Kenya digitizes 5k government services, to issue digital IDs ‘in next 90 days’
Up to 5,000 government services in Kenya can now be accessed through digital means after President William Ruto launched a dedicated platform dubbed ‘Gava Mkononi’ in fulfillment of a promise he made last year to accelerate the country’s digital innovation efforts. Gava Mkononi is a local expression meaning ‘government on touch.’ At the launch of the platform at the Kenyatta International Convention Center in Nairobi, Ruto also directed two cabinet secretaries to make sure the process to issue digital IDs begins within the next 90 days.
Digital government platform will eliminate inefficiencies
According to Ruto, the new platform will facilitate access to a variety of government services by allowing users to access a digital signature that will permit them sign for the services they seek, writes The Star.
The novelty, according to the president, will enhance efficiency, transparency and customer satisfaction in the way services such as payments with the treasury, tax registration, civil registration, and online transactions happen. Part of the idea is to discourage cash payments, which will not be available for public services in a month.
He said there will be a program to train citizens on how to access and use the digital signatures.
Kenyan communities which have been marginalized for years will be able to make use of the platform, Capital News quotes the president as saying. It is also possible for users without smartphone to access the platform, he assured.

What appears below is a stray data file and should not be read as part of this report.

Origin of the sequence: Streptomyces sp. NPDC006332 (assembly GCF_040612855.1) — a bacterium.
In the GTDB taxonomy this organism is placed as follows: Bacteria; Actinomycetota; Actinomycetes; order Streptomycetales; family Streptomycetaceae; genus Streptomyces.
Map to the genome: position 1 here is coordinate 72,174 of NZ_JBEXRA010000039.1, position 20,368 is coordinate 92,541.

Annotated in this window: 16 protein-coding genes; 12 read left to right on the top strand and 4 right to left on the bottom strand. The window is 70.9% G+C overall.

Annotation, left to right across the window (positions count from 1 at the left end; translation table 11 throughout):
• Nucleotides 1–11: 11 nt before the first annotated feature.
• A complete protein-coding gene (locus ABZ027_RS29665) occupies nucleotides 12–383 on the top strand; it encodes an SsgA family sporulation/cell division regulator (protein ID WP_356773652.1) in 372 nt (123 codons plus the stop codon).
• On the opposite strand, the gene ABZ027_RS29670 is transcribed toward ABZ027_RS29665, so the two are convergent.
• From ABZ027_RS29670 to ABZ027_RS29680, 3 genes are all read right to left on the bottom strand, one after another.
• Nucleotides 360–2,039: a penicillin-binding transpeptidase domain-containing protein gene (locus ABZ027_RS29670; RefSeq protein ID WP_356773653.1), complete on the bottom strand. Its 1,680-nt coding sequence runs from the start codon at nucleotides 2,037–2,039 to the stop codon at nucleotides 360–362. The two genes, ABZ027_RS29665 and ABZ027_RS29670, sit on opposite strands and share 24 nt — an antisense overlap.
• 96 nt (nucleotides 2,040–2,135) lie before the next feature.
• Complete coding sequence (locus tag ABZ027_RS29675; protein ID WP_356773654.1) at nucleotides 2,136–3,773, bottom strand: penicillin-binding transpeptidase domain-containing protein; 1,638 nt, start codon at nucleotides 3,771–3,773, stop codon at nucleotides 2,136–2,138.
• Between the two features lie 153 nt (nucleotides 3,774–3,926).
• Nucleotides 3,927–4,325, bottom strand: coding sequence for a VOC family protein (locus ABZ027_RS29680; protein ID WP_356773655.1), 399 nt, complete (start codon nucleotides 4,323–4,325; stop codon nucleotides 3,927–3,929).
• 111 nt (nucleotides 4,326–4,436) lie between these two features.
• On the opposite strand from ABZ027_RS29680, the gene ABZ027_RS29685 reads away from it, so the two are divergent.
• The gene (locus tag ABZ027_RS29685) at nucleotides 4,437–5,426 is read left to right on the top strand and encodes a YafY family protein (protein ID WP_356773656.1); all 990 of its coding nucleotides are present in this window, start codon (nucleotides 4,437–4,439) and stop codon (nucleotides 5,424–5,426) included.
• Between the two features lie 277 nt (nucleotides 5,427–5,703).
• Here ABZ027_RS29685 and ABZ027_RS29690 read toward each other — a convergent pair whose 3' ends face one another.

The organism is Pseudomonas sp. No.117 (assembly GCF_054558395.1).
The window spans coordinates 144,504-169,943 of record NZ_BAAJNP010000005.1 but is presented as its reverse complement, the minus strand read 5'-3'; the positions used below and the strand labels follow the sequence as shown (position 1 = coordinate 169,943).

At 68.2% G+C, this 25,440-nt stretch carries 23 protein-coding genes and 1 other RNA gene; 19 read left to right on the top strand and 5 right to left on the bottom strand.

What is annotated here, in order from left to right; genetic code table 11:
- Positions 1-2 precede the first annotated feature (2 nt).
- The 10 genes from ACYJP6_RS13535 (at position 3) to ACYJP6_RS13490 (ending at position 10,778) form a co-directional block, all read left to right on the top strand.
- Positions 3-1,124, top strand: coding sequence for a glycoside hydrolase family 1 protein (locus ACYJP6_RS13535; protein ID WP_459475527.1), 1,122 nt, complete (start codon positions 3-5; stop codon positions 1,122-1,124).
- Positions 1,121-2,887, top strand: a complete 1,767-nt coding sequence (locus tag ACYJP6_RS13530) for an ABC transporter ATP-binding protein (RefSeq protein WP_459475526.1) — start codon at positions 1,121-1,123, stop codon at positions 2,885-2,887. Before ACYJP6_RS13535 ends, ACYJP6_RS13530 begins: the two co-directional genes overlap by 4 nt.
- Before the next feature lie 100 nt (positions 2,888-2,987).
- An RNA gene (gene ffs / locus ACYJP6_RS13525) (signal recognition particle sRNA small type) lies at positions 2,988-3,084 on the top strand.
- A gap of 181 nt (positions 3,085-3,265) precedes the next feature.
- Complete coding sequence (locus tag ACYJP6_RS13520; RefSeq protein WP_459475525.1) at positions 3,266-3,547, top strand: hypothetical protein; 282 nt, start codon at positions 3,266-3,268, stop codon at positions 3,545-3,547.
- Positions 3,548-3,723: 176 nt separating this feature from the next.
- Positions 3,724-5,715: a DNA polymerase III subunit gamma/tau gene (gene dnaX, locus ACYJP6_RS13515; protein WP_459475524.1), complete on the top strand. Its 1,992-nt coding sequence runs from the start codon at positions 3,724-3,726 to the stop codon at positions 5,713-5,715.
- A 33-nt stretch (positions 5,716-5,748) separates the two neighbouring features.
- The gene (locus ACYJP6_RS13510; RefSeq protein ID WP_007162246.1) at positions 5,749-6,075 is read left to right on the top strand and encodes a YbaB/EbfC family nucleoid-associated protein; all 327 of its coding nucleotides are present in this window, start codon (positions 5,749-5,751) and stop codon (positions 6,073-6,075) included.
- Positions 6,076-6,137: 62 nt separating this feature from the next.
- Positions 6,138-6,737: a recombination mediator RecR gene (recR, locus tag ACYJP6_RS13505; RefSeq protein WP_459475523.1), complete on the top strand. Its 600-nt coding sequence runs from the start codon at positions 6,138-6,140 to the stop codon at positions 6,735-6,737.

New digital ID expected in 90 days
While assuring that more government services will be digitized in the months ahead, Ruto called on Interior Cabinet Secretary Kithure Kindiki and his counterpart of ICT and Digital Economy Eliud Owalo to ensure that the issuance of digital IDs begins “in the next 90 days.”
The President took some time to emphasize the importance of the new system which is meant to replace the contentious Huduma Namba system. He picked holes in the Huduma Namba saying it was needlessly expensive and fraught with fraud and red tape.
“Huduma Namba was a complete fraud because we lost almost 15 billion [Kenyan] shillings (US$106 million) and got very little out of it. We can have a Digital ID without spending 15 billion and without defrauding the people of Kenya. Those who did that should be ashamed of themselves,” ITWeb quoted Ruto as lamenting, citing Citizen TV.
Plans about the rollout of the new digital ID in Kenya were elaborately discussed at the ID4Africa Augmented General Meeting hosted in the country’s capital in May. The country is seeking the expertise and collaboration of Pakistan’s National Database and Registration Authority (NADRA), and possibly India’s UIDAI for the project.